Phenylketonuria (PKU) Workup

Updated: Nov 23, 2020
  • Author: Eric T Rush, MD, FAAP; Chief Editor: Luis O Rohena, MD, PhD, FAAP, FACMG  more...
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Approach Considerations

Older textbooks and protocols occasionally called for phenylalanine-loading studies to help determine if a child with phenylketonuria (PKU) still required phenylalanine restriction after 1 or more years; however, as the treatment range for phenylalanine levels has decreased, these studies generally have been abandoned.

A qualified laboratory should measure plasma phenylalanine and tyrosine. A qualified laboratory should perform blood and urine analysis of biopterin and neopterins in order to rule out defects of biopterin synthesis or recycling. DNA mutation analysis is adjunctive and may be helpful in some cases, although is not required for diagnosis.

Prenatal diagnosis is available but rarely used because the disorder is so treatable. Prenatal diagnosis can be accomplished by DNA mutation analysis following chorionic villous sampling or amniocentesis.


Laboratory Studies

Perform screening on blood samples during the first week of life. Wide variability in phenylalanine concentrations in a 24-hour period in children with PKU may necessitate repeat screening. Screening for PKU involves the following:

  • Determination of phenylalanine levels, the standard amino acid analysis done by means of ion exchange chromatography or tandem mass spectrometry
  • The Guthrie test as a bacterial inhibition assay; formerly used, now being replaced by tandem mass spectrometry

Further measures may be indicated, depending on the results of screening:

  • Abnormal newborn screening results require immediate follow-up in accordance with local regulations.
  • Less-prominent elevations of phenylalanine or ambiguous results may require repeat screening.
  • More significant elevations still require definitive testing and referral to a metabolic treatment facility experienced with PKU.
  • Late diagnoses are usually made during amino acid analysis of individuals who are developmentally abnormal.

Results of urine tests (ie, ferric chloride test) may be negative in the first month of life and are rarely used in current practice. It is important to measure erythrocyte dihydropteridine reductase and urine neopterin and biopterin.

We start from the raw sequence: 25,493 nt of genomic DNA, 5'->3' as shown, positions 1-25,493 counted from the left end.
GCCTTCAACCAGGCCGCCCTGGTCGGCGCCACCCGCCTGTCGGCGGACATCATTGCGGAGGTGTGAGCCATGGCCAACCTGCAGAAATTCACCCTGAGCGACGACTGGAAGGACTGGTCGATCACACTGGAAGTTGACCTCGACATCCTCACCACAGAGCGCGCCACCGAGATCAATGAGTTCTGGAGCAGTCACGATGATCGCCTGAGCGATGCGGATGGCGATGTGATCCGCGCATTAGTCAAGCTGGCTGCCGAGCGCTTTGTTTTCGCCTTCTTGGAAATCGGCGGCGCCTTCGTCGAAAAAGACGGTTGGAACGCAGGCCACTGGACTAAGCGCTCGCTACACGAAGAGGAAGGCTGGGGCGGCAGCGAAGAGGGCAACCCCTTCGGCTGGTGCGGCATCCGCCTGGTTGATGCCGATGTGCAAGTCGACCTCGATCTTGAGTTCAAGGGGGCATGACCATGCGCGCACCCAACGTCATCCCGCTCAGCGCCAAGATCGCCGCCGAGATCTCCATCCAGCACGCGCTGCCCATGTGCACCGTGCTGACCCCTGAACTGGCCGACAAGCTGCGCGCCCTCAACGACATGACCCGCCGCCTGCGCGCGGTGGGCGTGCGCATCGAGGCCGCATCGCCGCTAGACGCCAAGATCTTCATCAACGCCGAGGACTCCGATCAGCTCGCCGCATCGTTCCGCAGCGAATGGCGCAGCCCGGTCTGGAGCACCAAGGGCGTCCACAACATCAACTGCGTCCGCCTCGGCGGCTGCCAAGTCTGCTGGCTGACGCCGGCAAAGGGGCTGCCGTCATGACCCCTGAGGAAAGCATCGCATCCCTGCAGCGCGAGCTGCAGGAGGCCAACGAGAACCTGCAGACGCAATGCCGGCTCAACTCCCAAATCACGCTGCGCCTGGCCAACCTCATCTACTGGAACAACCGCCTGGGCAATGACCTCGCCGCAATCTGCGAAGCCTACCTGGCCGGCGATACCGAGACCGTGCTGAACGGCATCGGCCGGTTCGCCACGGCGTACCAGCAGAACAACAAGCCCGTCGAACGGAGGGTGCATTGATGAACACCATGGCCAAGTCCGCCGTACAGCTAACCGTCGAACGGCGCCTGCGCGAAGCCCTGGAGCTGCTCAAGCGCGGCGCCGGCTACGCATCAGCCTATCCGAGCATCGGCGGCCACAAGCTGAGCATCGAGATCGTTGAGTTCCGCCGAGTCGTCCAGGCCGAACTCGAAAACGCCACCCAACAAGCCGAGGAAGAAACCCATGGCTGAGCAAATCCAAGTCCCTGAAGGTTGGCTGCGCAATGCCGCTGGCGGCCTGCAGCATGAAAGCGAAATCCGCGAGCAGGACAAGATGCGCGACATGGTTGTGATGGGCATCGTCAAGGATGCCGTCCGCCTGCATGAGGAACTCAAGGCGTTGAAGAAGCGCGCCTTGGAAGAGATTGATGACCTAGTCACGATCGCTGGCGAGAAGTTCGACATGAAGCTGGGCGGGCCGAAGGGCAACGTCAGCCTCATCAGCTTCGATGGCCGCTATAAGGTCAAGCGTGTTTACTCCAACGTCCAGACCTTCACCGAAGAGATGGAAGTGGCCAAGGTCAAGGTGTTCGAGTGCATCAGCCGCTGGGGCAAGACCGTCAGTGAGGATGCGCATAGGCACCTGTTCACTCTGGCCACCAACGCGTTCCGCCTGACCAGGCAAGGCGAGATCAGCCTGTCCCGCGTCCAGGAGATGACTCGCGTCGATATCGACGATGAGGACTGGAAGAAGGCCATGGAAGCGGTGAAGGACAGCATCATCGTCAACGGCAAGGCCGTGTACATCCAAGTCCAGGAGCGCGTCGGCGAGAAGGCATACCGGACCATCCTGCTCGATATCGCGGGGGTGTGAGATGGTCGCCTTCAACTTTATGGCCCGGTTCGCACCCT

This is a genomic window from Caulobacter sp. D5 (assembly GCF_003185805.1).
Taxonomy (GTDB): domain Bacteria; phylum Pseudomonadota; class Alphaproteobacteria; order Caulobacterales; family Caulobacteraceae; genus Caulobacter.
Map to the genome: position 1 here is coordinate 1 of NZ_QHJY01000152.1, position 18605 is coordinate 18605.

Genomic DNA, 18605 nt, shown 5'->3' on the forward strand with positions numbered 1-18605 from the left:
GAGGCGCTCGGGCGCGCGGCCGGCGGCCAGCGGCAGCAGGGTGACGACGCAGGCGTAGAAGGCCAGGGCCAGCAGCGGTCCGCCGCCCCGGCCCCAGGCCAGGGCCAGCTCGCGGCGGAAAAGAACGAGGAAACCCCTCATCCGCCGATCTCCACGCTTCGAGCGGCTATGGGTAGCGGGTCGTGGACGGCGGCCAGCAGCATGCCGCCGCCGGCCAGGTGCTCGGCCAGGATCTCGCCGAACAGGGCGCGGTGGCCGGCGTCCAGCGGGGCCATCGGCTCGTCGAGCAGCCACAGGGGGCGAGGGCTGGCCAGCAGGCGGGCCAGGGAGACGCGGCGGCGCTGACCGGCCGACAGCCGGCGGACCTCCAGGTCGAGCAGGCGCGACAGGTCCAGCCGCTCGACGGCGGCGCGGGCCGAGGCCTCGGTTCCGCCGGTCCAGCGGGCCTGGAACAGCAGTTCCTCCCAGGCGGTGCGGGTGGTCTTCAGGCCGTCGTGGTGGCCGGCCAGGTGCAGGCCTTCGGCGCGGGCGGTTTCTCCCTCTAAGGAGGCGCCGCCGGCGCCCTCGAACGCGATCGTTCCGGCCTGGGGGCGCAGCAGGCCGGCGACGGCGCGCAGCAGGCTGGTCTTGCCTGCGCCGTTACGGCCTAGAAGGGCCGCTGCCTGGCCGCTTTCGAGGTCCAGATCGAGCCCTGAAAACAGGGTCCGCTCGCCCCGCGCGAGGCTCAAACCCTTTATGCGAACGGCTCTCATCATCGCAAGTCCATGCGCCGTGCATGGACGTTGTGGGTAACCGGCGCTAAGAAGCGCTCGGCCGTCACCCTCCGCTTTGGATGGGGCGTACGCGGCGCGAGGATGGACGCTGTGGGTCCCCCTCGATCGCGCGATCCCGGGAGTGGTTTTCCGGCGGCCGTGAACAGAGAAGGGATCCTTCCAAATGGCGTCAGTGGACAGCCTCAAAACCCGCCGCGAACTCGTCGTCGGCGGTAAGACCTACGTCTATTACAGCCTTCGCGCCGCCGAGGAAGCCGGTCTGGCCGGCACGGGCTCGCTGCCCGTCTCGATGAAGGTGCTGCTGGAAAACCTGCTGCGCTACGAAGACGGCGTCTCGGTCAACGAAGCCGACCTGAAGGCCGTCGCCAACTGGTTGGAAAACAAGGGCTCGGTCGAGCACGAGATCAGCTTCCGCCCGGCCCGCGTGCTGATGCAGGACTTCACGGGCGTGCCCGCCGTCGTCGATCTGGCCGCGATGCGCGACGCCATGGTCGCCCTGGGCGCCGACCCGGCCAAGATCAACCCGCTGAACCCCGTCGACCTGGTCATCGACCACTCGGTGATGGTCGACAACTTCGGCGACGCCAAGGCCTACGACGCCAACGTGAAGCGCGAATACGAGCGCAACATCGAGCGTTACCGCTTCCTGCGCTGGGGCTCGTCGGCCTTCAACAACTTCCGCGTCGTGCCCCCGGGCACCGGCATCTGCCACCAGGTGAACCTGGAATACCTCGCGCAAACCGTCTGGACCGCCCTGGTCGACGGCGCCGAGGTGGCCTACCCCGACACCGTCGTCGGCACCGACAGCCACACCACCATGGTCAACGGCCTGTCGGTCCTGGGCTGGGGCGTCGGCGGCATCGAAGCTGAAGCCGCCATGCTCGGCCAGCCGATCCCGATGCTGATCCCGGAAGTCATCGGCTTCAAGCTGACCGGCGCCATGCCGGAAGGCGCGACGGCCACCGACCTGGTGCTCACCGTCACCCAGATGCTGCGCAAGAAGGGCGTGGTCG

Follow nutritional adequacy on a regular basis because deficiencies of iron, vitamins, selenium, protein, essential fatty acids, and other nutrients have been reported in patient with treated PKU.


Magnetic Resonance Imaging

Cranial magnetic resonance imaging studies may be indicated in older individuals who have poor dietary control and are experiencing deficits in motor or cognitive function, or when there are behavioral, cognitive, or psychiatric concerns. White matter changes are common and may have some reversibility with improved diet and reduced phenylalanine levels. These areas appear to be related to both higher phenylalanine levels in the blood and brain and to poorer cognitive outcome. In terms of volume loss, the most severely affected brain structures are the cerebrum, the corpus callosum, the hippocampus, and the pons. [4]

Preliminary indications suggest that brain phenylalanine levels can be measured by means of cranial magnetic resonance spectroscopy (MRS) and that these levels may be more predictive of outcome than blood phenylalanine levels are; however, this work is done in only a few centers, and there is some controversy surrounds whether such state-of-the-art technology is useful.